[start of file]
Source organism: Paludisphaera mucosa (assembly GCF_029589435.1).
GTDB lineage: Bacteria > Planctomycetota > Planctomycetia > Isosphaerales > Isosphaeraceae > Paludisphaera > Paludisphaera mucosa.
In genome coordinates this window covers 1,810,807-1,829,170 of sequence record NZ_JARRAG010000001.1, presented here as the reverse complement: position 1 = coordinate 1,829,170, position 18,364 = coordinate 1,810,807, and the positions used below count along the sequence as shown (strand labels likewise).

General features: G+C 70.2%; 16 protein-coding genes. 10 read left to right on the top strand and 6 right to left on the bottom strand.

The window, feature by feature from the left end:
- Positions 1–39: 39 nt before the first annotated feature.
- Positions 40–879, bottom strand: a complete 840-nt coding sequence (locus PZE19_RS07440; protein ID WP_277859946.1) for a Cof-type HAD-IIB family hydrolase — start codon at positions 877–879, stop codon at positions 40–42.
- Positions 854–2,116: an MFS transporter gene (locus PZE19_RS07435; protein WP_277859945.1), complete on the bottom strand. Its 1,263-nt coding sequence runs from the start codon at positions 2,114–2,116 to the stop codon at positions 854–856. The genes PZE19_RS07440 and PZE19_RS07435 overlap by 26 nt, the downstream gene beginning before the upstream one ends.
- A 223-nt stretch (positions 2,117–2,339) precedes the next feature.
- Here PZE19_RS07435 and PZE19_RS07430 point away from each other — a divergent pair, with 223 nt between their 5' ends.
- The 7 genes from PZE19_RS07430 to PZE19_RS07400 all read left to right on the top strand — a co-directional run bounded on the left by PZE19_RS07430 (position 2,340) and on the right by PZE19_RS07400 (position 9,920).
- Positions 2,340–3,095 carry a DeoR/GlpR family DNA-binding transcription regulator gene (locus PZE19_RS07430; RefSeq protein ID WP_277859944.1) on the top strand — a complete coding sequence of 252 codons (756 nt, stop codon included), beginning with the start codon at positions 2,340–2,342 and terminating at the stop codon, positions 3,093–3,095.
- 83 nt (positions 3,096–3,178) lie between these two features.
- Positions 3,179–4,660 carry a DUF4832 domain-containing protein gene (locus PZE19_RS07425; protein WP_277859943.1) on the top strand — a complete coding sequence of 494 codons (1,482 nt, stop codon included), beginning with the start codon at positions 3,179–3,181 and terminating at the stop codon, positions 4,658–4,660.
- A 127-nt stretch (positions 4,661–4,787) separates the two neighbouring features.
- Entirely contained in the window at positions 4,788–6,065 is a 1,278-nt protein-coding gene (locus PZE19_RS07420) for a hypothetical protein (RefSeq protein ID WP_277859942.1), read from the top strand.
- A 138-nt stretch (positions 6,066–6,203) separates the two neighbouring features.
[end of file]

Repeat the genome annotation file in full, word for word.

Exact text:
Source organism: Paludisphaera mucosa (assembly GCF_029589435.1).
GTDB lineage: Bacteria > Planctomycetota > Planctomycetia > Isosphaerales > Isosphaeraceae > Paludisphaera > Paludisphaera mucosa.
In genome coordinates this window covers 1,810,807-1,829,170 of sequence record NZ_JARRAG010000001.1, presented here as the reverse complement: position 1 = coordinate 1,829,170, position 18,364 = coordinate 1,810,807, and the positions used below count along the sequence as shown (strand labels likewise).

General features: G+C 70.2%; 16 protein-coding genes. 10 read left to right on the top strand and 6 right to left on the bottom strand.

The window, feature by feature from the left end:
- Positions 1–39: 39 nt before the first annotated feature.
- Positions 40–879, bottom strand: a complete 840-nt coding sequence (locus PZE19_RS07440; protein ID WP_277859946.1) for a Cof-type HAD-IIB family hydrolase — start codon at positions 877–879, stop codon at positions 40–42.
- Positions 854–2,116: an MFS transporter gene (locus PZE19_RS07435; protein WP_277859945.1), complete on the bottom strand. Its 1,263-nt coding sequence runs from the start codon at positions 2,114–2,116 to the stop codon at positions 854–856. The genes PZE19_RS07440 and PZE19_RS07435 overlap by 26 nt, the downstream gene beginning before the upstream one ends.
- A 223-nt stretch (positions 2,117–2,339) precedes the next feature.
- Here PZE19_RS07435 and PZE19_RS07430 point away from each other — a divergent pair, with 223 nt between their 5' ends.
- The 7 genes from PZE19_RS07430 to PZE19_RS07400 all read left to right on the top strand — a co-directional run bounded on the left by PZE19_RS07430 (position 2,340) and on the right by PZE19_RS07400 (position 9,920).
- Positions 2,340–3,095 carry a DeoR/GlpR family DNA-binding transcription regulator gene (locus PZE19_RS07430; RefSeq protein ID WP_277859944.1) on the top strand — a complete coding sequence of 252 codons (756 nt, stop codon included), beginning with the start codon at positions 2,340–2,342 and terminating at the stop codon, positions 3,093–3,095.
- 83 nt (positions 3,096–3,178) lie between these two features.
- Positions 3,179–4,660 carry a DUF4832 domain-containing protein gene (locus PZE19_RS07425; protein WP_277859943.1) on the top strand — a complete coding sequence of 494 codons (1,482 nt, stop codon included), beginning with the start codon at positions 3,179–3,181 and terminating at the stop codon, positions 4,658–4,660.
- A 127-nt stretch (positions 4,661–4,787) separates the two neighbouring features.
- Entirely contained in the window at positions 4,788–6,065 is a 1,278-nt protein-coding gene (locus PZE19_RS07420) for a hypothetical protein (RefSeq protein ID WP_277859942.1), read from the top strand.
- A 138-nt stretch (positions 6,066–6,203) separates the two neighbouring features.